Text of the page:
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Oh... are we now on the "Make F.Gonzales Great" train?
:)))))))
The guy didn't do anything worth mentioning, except being a title-fooder for Roger Federer.

But I guess he's getting noticed now when we pointed out that Federer was feasting on that trash generation.
We realise over and over again that you Boss have no idea of tennis because you have watched this 2014 and later
 

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Gonzalez's slam results were horrible. They were mostly all first and second and third round exits. That's really all I need to know about the kind of player he was.
 

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As one of Gonzo's maddest fans, I would love to make the big reveal - the problem was never with the backhand. It was all about point construction. Gonzo was one of the rare guys who relied on hot streaks to win him matches against players ranked close to him or above. His returning was the biggest liability. Never recovered quickly enough in the few times he actually retrieved. And his pushy forehands were really pushy. We often underestimate the power of someone like Novak (my current fav) when compared to someone like Gonzo. Novak might have much less average and peak speed on the forehand but he knows HOW to play with it on a normal day. Gonzo was roasted by anyone who could take time away, even on clay. Check his records Vs Federer, Davydenko and others who played close to the baseline. Also check his records Vs Serve Bots (Includes botdick). The guy had a very flawed game fundamentally. But I absolutely loved him for one thing - I have never seen a player better when he redlines - not rogie 2007, not Wawrinka 2015, no one. But it was not difficult to figure out how to contain this beast, which Federer did pretty well. Check out the first set of their AO final.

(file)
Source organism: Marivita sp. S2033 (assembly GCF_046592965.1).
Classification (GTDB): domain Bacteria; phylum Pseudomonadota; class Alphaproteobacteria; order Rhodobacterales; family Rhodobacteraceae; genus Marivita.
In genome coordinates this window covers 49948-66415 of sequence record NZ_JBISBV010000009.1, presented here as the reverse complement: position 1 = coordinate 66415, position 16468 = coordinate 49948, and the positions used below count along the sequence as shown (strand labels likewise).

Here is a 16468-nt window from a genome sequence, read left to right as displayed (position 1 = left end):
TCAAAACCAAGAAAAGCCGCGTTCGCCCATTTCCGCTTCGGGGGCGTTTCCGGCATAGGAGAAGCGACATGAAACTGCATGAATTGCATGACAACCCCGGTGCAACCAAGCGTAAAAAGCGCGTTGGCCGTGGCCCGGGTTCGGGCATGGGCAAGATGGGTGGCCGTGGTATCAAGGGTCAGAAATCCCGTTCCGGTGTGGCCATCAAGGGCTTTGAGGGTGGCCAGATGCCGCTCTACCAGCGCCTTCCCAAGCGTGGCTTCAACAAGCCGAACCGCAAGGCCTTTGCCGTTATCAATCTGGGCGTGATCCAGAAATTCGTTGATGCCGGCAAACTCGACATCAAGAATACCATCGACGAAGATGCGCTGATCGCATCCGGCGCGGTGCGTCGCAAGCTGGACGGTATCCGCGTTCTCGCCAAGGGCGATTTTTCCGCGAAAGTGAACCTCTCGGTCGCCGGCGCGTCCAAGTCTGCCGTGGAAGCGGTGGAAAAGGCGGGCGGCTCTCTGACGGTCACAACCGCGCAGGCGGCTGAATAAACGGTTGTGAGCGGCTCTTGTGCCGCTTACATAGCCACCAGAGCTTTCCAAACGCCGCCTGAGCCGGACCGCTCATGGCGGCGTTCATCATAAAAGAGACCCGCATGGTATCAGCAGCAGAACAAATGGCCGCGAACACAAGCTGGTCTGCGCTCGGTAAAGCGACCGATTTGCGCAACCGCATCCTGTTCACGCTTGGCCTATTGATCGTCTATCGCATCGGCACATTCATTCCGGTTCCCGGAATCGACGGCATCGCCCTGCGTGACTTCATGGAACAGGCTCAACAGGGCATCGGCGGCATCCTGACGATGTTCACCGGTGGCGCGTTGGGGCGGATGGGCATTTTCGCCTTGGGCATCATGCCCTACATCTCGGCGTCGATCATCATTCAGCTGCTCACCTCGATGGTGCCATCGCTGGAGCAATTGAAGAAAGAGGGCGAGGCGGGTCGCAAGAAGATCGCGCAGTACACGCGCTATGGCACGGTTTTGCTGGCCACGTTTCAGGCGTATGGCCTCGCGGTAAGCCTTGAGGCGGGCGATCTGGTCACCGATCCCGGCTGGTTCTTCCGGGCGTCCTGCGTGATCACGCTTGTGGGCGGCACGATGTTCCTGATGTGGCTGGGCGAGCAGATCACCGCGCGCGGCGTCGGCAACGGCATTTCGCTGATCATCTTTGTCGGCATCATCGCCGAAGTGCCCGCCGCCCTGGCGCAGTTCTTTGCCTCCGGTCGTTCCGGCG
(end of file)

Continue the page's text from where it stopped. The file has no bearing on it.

Gonzos backhand was just another aspect of his weak point construction, not a weakness by itself per se. Tennis is Far too complicated for a reduction to FH 100 BH 60 sort of an understanding.
 

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For an unnecessary but related recommendation l, see Gonzo Vs Gasquet AO 2009 - a match in which Gonzo used his backhand quite well. It's a shot feast.
 

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As one of Gonzo's maddest fans, I would love to make the big reveal - the problem was never with the backhand. It was all about point construction. Gonzo was one of the rare guys who relied on hot streaks to win him matches against players ranked close to him or above. His returning was the biggest liability. Never recovered quickly enough in the few times he actually retrieved. And his pushy forehands were really pushy. We often underestimate the power of someone like Novak (my current fav) when compared to someone like Gonzo. Novak might have much less average and peak speed on the forehand but he knows HOW to play with it on a normal day. Gonzo was roasted by anyone who could take time away, even on clay. Check his records Vs Federer, Davydenko and others who played close to the baseline. Also check his records Vs Serve Bots (Includes botdick). The guy had a very flawed game fundamentally. But I absolutely loved him for one thing - I have never seen a player better when he redlines - not rogie 2007, not Wawrinka 2015, no one. But it was not difficult to figure out how to contain this beast, which Federer did pretty well. Check out the first set of their AO final.